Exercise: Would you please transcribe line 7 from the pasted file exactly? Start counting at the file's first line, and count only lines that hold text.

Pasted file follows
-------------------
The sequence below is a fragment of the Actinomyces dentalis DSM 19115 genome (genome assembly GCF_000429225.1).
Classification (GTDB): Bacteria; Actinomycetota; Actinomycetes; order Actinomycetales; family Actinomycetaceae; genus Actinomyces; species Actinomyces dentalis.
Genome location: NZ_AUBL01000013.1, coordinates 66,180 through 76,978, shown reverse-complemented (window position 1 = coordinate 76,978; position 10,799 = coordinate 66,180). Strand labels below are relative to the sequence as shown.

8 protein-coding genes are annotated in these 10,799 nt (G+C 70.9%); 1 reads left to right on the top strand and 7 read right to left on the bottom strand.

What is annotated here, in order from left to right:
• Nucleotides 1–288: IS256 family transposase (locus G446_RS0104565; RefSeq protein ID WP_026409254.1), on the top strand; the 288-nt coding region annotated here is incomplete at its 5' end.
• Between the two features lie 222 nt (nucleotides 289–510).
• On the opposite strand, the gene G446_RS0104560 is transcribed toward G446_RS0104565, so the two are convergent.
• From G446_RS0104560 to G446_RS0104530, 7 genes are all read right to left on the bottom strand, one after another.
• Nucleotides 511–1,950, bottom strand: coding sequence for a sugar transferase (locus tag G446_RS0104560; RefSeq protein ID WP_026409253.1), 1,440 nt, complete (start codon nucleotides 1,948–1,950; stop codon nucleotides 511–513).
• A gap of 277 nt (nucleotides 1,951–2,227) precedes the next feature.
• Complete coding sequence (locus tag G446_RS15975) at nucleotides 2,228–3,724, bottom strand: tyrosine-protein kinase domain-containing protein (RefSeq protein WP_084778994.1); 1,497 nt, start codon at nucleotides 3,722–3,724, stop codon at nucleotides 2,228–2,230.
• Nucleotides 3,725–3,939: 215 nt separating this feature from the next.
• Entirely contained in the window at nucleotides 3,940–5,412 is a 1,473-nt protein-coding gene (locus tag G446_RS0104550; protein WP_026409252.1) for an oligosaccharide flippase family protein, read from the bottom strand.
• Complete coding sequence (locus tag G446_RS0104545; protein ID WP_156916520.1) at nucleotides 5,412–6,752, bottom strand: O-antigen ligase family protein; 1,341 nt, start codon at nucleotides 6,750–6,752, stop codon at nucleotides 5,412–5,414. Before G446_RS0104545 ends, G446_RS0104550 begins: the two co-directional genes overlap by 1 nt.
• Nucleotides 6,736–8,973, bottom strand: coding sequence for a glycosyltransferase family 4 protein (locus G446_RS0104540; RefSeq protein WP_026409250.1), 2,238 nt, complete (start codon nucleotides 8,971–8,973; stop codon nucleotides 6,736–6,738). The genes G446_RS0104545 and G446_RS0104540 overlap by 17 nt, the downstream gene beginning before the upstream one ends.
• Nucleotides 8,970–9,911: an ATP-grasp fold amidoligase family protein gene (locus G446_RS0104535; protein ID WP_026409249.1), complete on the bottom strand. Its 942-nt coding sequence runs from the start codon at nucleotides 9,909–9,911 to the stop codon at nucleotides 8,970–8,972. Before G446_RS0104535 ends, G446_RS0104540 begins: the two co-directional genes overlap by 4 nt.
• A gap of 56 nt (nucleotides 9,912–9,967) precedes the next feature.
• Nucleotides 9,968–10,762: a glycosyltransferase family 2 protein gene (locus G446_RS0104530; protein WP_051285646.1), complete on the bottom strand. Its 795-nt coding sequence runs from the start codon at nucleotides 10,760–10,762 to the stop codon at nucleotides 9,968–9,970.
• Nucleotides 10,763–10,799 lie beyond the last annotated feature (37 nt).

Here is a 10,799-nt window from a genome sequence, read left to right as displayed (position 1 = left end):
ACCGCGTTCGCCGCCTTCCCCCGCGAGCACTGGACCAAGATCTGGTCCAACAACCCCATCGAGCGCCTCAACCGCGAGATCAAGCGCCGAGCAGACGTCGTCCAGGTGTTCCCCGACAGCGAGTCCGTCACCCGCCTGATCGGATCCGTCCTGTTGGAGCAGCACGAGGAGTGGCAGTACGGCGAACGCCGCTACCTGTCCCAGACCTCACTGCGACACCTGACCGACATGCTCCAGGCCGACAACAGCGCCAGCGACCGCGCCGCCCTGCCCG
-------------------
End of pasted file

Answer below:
• Between the two features lie 222 nt (nucleotides 289–510).